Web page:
Like the heavens opened up with beams of light and a choir of angels singing…
Ok, maybe I exaggerate. A lot.
But the lemon… I totally did not see that coming. It knocked me right out of my seat.

Don’t forget, I love a million levels of flavor going on in my mouth…and this…what seemed to be a boring little dish…suddenly became exciting!

I can’t even begin to tell you what the lemon did for the potatoes.  They were a little lost in the crowd until the lemon showed up…and then wow, did they show up. Those little starchy chunks of goodness just popped!

The Brussels sprouts with the lemon brought an unbelievable fresh, citrusy, excellence to the dish…the chestnuts with the lemon…so…SO crazy good…and of course the gnocchi with the lemon.. I mean, who doesn’t like lemon with their gnocchi? Not this girl.

Just like the movies… a surprise ending.  You gotta love it..

Life is Good.  Life is Lemony Good.


Lemony Brussels Sprouts, Potatoes, and Chestnuts over Gnocchi
(Serves 4)

The Sauce
20-25 Brussels sprouts, cleaned and quartered
10-15 baby red potatoes, cleaned and quartered
15 to 20 chestnuts (more than you need, but just in case a couple are no good to eat)
½ pound bacon, chopped
1 medium onion, chopped
2 cloves garlic, minced
2 cups chicken stock
¼ cup butter
salt and fresh ground pepper to taste
1 lemon, cut into sixths

Prepare the chestnuts per the instructions below.  Eat a couple to make sure they’re properly cooked.  Eat one more…yum….Then roughly chop the rest.  Set aside.

In a large frying pan, cook the bacon until it’s crisp over medium heat.  Drain on a paper towel lined plate, and set aside.  Remove all but two tablespoons of the bacon grease from the pan, and add the onions. Sauté them until they’re golden. Add the garlic and sauté for a couple minutes more. Add the potatoes and Brussels sprouts, and cook them until they’re browned and tender, stirring occasionally.



Add the chicken stock and butter to the Brussels sprouts and potato mixture, simmer on low heat until it has reduced, about 30 minutes, stirring occasionally.  Stir the chestnuts into the Brussels sprouts sauce, and cook until they’re just heated through. Season with salt and fresh ground pepper.

Serve over cooked gnocchi.  Sprinkle with bacon and freshly grated ricotta salata.  Generously squeeze a lemon slice over the whole dish…and Enjoy!

Preheat oven to 450 degrees

I think the hardest part of roasting a chestnut is slicing into it.  You should really use a sharp knife to slice one side of the chestnut, just deep enough to cut the shell. Make sure you’re cutting it on a board, and not holding the chestnut in your hand!!


Place the chestnuts on a cookie sheet, and place in the oven.  Bake for about 45 minutes.  Right before you remove them from the oven, dampen a towel under hot water.  Remove the chestnuts from the oven, and immediately wrap in the damp towel for about 15 minutes.  Most of your chestnuts will peel easily.  Don’t get too discouraged if they all don’t peel easily…some of them will take a little bit more work than others, but they’re totally worth it! You will definitely want to eat a few before they go into the sauce…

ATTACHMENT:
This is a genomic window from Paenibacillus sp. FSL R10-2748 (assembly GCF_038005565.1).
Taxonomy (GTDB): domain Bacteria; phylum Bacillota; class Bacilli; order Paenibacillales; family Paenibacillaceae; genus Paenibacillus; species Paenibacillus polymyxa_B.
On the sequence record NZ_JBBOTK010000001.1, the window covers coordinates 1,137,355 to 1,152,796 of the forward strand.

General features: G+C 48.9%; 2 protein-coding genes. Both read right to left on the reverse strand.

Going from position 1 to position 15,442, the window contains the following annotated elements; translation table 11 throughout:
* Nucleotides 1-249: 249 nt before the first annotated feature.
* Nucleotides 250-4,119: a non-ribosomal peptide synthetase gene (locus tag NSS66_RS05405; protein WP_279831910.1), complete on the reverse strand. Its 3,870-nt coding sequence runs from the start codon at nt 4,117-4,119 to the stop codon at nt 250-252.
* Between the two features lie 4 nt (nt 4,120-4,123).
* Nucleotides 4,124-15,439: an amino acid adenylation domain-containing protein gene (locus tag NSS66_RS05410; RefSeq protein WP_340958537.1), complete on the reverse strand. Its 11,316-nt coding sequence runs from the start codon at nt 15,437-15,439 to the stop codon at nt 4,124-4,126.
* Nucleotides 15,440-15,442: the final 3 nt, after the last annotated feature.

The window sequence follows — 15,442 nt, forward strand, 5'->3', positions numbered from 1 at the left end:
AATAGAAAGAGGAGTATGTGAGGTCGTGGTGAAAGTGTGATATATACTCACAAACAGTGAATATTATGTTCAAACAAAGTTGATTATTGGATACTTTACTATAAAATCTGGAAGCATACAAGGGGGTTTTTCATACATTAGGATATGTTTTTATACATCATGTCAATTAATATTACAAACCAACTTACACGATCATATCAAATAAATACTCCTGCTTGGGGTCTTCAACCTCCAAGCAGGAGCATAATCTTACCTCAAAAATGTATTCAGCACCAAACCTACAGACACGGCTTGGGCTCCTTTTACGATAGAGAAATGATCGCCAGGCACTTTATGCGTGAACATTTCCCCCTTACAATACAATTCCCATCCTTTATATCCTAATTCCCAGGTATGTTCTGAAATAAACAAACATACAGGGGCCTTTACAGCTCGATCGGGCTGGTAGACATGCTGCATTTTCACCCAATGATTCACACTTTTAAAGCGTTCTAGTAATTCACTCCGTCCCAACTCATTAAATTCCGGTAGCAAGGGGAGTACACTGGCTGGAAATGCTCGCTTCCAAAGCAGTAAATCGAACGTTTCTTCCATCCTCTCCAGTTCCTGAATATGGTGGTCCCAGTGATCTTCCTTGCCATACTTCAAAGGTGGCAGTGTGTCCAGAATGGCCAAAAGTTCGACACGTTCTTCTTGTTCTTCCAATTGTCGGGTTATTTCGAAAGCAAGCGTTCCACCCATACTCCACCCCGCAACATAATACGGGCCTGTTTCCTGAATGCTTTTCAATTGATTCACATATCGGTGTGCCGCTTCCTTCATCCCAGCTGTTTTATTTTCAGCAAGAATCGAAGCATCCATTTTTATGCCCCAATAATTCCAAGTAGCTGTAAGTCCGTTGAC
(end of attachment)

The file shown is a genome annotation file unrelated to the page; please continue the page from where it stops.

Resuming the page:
Coconut Cream Cupcakes

Well, I’ve gone and done it again.
I made cupcakes.


I know, I know…I promised that I wouldn’t do it again so soon…But please let me explain.. it was my father’s birthday yesterday… and I really wanted to make him a birthday cake, a double layer coconut cream…but I haven’t had much luck making layer cakes stay together. Please see Exhibit A, which is basically a picture of the flopped cake that I made for Katie’s birthday this year. A pathetic attempt if ever there was… and it was perfect timing too…because as it was falling off the plate, Katie walked into the house just in time to help me try to catch the falling pieces. If anything, it was good for a really good giggle… The cake ended up in pieces on a cookie sheet, but the taste was still there!

If you’ve read my other posts, then you know that I have these grand visions of how perfectly things are going to go when I’m preparing a meal.. The cake stand in the picture was a part of Katie’s birthday gift.  I had this magnificent plan to have an absolutely beautiful cake sitting atop this cake stand, so when she walked in, she would be so surprised and happy…but as you can see… it turned out to be more of a horror story!

It’s not the gift, but the love behind it, right? Seriously though, we still laugh about it today…

exhibit a